Palestinian refugee camp in Syria evacuated after IS group advance
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Around 2,000 people have been evacuated from the Yarmuk Palestinian refugee camp in Damascus after the Islamic State group seized large parts of it, a Palestinian official told AFP Sunday.
"Around 400 families, approximately 2,000 people, were able to leave the camp on Friday and Saturday via two secure roads to the Zahira district, which is under army control," said Anwar Abdul Hadi, a Palestine Liberation Organisation official.
"The evacuations are continuing on Sunday and some people are now in Yalda (a district under regime control) and waiting to be taken to shelters."
State news agency SANA also reported the evacuations, saying they were carried out in coordination between the army and Palestinian factions and that the government had set up shelters for those fleeing.
Abdul Hadi said most of those evacuated from the camp were being hosted in government shelters, with at least 25 wounded taken to hospital.
The Syrian Observatory for Human Rights, a Britain-based monitoring group, confirmed that "hundreds" of people had been evacuated from the camp.
It said at least 26 people, including civilians as well as fighters from IS and Palestinian factions, had been killed in the camp since Wednesday.
The UN agency for Palestinian refugees UNRWA said it had on Sunday given "life-saving humanitarian support to 94 civilians, including 43 women and 20 children, who fled Yarmuk."
UNRWA spokesman Chris Gunness urged the warring parties to "show maximum restraint so other civilians who wish to leave can be evacuated."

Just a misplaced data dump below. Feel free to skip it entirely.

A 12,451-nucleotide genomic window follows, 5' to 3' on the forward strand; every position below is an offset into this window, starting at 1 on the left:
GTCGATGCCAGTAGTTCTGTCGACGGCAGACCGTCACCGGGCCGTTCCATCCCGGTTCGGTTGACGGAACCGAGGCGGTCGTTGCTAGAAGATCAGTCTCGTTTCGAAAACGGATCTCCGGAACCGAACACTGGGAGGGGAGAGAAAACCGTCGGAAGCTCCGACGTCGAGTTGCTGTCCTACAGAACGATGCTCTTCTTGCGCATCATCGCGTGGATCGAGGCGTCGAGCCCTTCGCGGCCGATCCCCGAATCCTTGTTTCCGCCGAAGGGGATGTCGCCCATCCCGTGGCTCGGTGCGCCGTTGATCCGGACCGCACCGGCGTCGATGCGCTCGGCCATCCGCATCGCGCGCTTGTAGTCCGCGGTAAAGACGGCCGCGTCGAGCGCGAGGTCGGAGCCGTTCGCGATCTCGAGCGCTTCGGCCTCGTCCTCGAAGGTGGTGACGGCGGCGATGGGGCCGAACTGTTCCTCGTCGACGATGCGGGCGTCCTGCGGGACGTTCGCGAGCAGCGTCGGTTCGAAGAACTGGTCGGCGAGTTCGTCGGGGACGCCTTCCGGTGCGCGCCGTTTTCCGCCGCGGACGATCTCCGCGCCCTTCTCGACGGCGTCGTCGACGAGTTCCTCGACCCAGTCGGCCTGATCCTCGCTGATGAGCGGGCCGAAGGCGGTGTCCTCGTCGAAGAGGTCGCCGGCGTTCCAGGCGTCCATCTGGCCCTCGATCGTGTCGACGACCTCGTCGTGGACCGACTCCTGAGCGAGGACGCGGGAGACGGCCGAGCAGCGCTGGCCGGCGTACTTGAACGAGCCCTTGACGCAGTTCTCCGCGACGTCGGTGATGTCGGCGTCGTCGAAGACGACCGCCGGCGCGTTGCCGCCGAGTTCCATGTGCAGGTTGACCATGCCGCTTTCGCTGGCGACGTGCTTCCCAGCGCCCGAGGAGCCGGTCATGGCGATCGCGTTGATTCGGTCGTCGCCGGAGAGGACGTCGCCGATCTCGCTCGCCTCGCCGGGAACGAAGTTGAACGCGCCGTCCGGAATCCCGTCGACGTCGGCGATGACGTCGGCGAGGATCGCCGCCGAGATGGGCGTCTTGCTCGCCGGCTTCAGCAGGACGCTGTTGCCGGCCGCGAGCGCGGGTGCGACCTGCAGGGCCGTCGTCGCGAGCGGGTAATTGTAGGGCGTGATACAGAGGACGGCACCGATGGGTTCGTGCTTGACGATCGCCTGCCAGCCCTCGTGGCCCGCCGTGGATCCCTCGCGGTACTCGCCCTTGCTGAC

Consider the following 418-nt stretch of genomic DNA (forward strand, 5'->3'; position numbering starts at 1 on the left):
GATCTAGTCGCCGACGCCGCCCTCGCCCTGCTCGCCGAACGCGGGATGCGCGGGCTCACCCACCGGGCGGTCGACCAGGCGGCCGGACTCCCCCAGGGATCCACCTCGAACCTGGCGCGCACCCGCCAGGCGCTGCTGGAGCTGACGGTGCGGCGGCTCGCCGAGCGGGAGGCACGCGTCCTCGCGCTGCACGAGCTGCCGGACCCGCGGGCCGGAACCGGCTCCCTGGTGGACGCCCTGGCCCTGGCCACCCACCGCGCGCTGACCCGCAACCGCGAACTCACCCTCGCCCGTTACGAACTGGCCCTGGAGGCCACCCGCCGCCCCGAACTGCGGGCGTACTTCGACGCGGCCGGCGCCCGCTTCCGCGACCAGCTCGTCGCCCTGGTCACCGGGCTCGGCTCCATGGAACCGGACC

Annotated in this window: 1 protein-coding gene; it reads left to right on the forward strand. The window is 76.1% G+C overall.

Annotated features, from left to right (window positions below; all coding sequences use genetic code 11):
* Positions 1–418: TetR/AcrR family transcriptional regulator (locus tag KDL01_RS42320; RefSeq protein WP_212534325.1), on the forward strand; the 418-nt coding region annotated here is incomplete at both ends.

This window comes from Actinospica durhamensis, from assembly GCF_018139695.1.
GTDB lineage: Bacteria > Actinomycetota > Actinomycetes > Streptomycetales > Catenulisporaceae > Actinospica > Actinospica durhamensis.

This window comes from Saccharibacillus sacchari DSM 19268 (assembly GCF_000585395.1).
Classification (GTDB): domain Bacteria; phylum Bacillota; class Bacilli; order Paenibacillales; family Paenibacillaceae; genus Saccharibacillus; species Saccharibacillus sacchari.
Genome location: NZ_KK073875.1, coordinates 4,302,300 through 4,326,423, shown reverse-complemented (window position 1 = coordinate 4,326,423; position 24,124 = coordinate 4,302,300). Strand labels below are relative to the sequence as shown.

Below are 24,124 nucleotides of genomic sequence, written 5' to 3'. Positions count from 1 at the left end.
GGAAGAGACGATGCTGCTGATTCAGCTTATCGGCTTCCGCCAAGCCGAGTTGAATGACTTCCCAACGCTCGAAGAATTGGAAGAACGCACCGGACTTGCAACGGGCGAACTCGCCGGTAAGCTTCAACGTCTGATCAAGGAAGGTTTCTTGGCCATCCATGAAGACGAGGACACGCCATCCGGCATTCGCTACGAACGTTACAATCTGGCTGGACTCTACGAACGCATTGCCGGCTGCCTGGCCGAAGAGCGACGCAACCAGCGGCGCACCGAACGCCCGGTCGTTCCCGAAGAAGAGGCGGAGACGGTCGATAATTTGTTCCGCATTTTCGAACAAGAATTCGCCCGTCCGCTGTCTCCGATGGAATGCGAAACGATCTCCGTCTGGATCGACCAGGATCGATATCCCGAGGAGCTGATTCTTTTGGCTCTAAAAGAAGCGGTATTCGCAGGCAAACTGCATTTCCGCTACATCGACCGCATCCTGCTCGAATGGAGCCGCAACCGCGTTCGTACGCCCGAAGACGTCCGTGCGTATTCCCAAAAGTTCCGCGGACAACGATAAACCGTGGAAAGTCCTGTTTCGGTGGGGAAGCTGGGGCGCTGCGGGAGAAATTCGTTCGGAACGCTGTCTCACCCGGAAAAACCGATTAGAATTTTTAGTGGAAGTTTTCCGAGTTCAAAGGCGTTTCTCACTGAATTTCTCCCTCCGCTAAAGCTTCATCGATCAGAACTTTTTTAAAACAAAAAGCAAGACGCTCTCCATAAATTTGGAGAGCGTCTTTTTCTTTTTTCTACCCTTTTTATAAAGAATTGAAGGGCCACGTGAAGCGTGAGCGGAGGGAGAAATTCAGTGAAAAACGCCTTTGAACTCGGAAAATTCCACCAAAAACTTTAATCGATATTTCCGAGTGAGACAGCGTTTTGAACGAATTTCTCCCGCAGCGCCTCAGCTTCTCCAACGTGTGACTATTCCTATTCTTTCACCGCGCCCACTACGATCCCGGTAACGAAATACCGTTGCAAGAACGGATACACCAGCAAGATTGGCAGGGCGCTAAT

'Paying they price'
Since the jihadist advance began Wednesday, regime forces have pounded the camp with shells and barrel bombs, according to the Observatory.
Palestinian officials have urged humanitarian access to the camp and called for its residents to be protected.
"The Palestinians are paying the price for wars and violence that are not of their making," Palestinian president Mahmud Abbas said in a speech Sunday.
He said a solution must be found "to protect the residents of Yarmuk who have done nothing to deserve this."
His comments came as some 100 protesters gathered in Ramallah, on the West Bank, in a show of solidarity with their fellow Palestinians in the camp.
Yarmuk, in south Damascus, was once home to 160,000 people, Syrians as well as Palestinians but its population has dwindled to just 18,000 since the uprising erupted in March 2011.
The camp is encircled by government forces and was under a tight siege for more than a year.
An agreement last year between rebels and the government, backed by Palestinian factions, led to an easing of the siege, but humanitarian access has remained limited.
Syrian troops remain outside the camp and have set up new checkpoints around Yarmuk, sources said.
Palestinian officials have accused Al-Qaeda's Syrian affiliate Al-Nusra Front of helping IS to enter the camp.
Among the deaths in the fighting were at least two Palestinian militants reportedly beheaded by IS, said the Observatory and jihadist social media accounts.
Elsewhere in the country, the Observatory and Assyrian activists said IS fighters had blown up a church in the northeastern province of Hasakeh.
The Assyrian Network for Human Rights said the Virgin March church in the village of Tal Nasri was blown up after Kurdish and Assyrian forces attempted to enter the area.
In February, IS forces seized 14 majority Assyrian Christian villages along the Khabur river in Hasakeh, and kidnapped at least 220 Assyrians.